A new artificial intelligence approach by Weill Cornell Medicine investigators can identify with a great degree of accuracy whether a 5-day-old, in vitro fertilized human embryo has a high potential to progress to a successful pregnancy.
The technique, which analyzes time-lapse images of the early-stage embryos, could improve the success rate of in vitro fertilization (IVF) and minimize the risk of multiple pregnancies.
The group’s paper, “Deep Learning Enables Robust Assessment and Selection of Human Blastocysts After In Vitro Fertilization,” published April 4 in NPJ Digital Medicine, a publication of Nature.
Infertility is estimated to affect about 8 percent of women of childbearing age. While IVF has helped millions give birth, the average success rate in the U.S. is approximately 45 percent.
For the study, investigators used 12,000 photos of human embryos taken precisely 110 hours after fertilization to train an artificial intelligence algorithm to discriminate between poor and good embryo quality. To arrive at this designation, each embryo was first assigned a grade by embryologists, based on various aspects of the embryo’s appearance.
The investigators then performed a statistical analysis to correlate the embryo grade with the probability of going on to a successful pregnancy outcome. Embryos were considered good quality if the chances were greater than 58 percent and poor quality if the chances were below 35 percent.
After training and validation, the algorithm, dubbed Stork, was able to classify the quality of a new set of images with 97 percent accuracy.
“By introducing new technology into the field of IVF we can automate and standardize a process that was very dependent on subjective human judgement. This pioneering work gives us a window into how this field might look in the future,” said Dr. Zev Rosenwaks, director and physician-in-chief of the Ronald O. Perelman and Claudia Cohen Center for Reproductive Medicine at NewYork-Presbyterian/Weill Cornell Medical Center and Weill Cornell Medicine, and the Revlon Distinguished Professor of Reproductive Medicine in Obstetrics and Gynecology at Weill Cornell Medicine.
Choosing the embryo with the best chance of developing into a healthy pregnancy is currently a subjective process. Even experienced embryologists rarely agree on how to predict the viability of an individual embryo based upon its appearance at the blastocyst stage – 110 hours, approximately five days, after fertilization – at which it consists of only 200 to 300 cells.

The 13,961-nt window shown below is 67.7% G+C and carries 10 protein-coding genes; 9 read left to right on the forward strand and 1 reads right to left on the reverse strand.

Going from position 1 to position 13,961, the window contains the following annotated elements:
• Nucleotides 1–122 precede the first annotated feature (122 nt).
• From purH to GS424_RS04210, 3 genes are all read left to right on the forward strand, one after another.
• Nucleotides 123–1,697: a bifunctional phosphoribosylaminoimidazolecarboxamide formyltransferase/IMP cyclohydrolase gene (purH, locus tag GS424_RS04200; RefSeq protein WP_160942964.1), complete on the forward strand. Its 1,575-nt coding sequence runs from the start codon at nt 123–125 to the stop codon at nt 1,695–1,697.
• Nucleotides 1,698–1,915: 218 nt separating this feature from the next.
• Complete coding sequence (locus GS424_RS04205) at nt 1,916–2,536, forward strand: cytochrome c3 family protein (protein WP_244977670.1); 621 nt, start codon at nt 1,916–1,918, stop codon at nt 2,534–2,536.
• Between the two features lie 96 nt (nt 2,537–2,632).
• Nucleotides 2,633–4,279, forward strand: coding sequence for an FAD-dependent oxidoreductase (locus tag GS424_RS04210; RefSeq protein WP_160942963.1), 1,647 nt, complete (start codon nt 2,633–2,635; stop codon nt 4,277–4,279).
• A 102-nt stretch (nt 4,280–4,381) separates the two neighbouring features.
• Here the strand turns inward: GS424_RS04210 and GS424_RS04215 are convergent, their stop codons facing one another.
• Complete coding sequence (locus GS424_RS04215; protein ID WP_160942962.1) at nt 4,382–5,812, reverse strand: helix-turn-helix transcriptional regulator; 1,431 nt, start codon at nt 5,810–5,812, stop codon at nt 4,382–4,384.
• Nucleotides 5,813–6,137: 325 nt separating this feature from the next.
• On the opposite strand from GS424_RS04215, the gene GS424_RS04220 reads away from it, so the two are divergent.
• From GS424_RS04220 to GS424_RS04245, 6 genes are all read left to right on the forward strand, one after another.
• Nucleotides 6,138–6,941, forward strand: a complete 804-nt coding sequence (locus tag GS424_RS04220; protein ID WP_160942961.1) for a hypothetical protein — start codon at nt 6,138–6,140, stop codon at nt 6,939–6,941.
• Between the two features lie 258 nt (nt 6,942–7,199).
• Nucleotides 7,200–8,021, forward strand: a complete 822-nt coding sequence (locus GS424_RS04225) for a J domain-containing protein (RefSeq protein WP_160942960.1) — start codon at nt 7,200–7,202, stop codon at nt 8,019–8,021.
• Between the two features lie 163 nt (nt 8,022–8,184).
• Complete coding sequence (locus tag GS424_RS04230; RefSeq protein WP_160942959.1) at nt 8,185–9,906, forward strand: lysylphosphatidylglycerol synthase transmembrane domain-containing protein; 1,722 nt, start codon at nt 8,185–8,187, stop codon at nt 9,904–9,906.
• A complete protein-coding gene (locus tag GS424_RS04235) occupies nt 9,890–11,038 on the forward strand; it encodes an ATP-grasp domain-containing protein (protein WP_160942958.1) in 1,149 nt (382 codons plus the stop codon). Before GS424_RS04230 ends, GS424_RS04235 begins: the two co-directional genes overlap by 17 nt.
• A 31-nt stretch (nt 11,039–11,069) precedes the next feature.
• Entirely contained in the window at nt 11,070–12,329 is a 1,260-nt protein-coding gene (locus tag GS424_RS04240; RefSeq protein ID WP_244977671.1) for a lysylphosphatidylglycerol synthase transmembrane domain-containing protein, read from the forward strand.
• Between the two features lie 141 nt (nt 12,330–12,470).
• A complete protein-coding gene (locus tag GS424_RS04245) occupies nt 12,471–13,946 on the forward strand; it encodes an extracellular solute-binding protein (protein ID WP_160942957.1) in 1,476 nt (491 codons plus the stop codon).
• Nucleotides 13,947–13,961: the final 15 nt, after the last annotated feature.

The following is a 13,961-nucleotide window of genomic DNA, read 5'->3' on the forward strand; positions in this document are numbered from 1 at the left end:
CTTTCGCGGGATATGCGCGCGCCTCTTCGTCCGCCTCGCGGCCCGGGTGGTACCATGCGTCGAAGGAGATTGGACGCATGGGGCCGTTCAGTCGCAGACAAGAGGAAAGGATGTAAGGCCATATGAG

“We wanted to develop an objective method that can be used to standardize and optimize the selection process to increase the success rates of IVF,” said Nikica Zaninovic, co-senior author and director of the Embryology Lab in the Center for Reproductive Medicine.
In a collaboration between the Center for Reproductive Medicine and the Caryl and Israel Englander Institute for Precision Medicine at Weill Cornell Medicine, the investigators spent more than six months reviewing approximately 50,000 anonymized images, representing 10,148 human embryos, collected by time-lapse photography over seven years. With the embryologist-assigned grade and the hindsight knowledge of the pregnancy outcome, the investigators could classify the embryos as good, fair or poor quality. Ultimately, they used two sets of 6,000 images, good or poor quality, to teach the algorithm how to classify new images presented to it.
“This is the first time, to our knowledge, that anyone has applied a deep learning algorithm on human embryos with such a large number of images,” said Pegah Khosravi, the lead author of the study and a postdoctoral associate in computational biomedicine.
Deep learning is an artificial intelligence approach that is roughly modeled after the neural networks of the brain, which analyze information in increasing layers of complexity. The size of the training data set is critically important to the success of the algorithm, with more data leading to better outcomes.
“Our algorithm will help embryologists maximize the chances that their patients will have a single healthy pregnancy,” said Olivier Elemento, director of the Englander Institute for Precision Medicine and associate director of the HRH Prince Alwaleed Bin Talal Bin Abdulaziz Alsaud Institute for Computational Biomedicine at Weill Cornell Medicine. “The IVF procedure will remain the same, but we’ll be able to improve outcomes by harnessing the power of artificial intelligence.”
Stork is currently an investigative tool and the researchers plan to incorporate additional clinical and technical parameters to improve the algorithm.
“It’s very important that we could put a team together here that contains computer scientists, precision medicine experts, embryologists and clinicians,” said Dr. Iman Hajirasouliha, co-senior author and assistant professor of computational genomics in computational biomedicine in the HRH Prince Alwaleed Bin Talal Bin Abdulaziz Alsaud Institute for Computational Biomedicine, assistant professor of physiology and biophysics and a member of the Englander Institute for Precision Medicine. “We needed a strong team with a wide area of expertise to solve this problem.”
Jamie Kass is a science writer at Weill Cornell Medicine.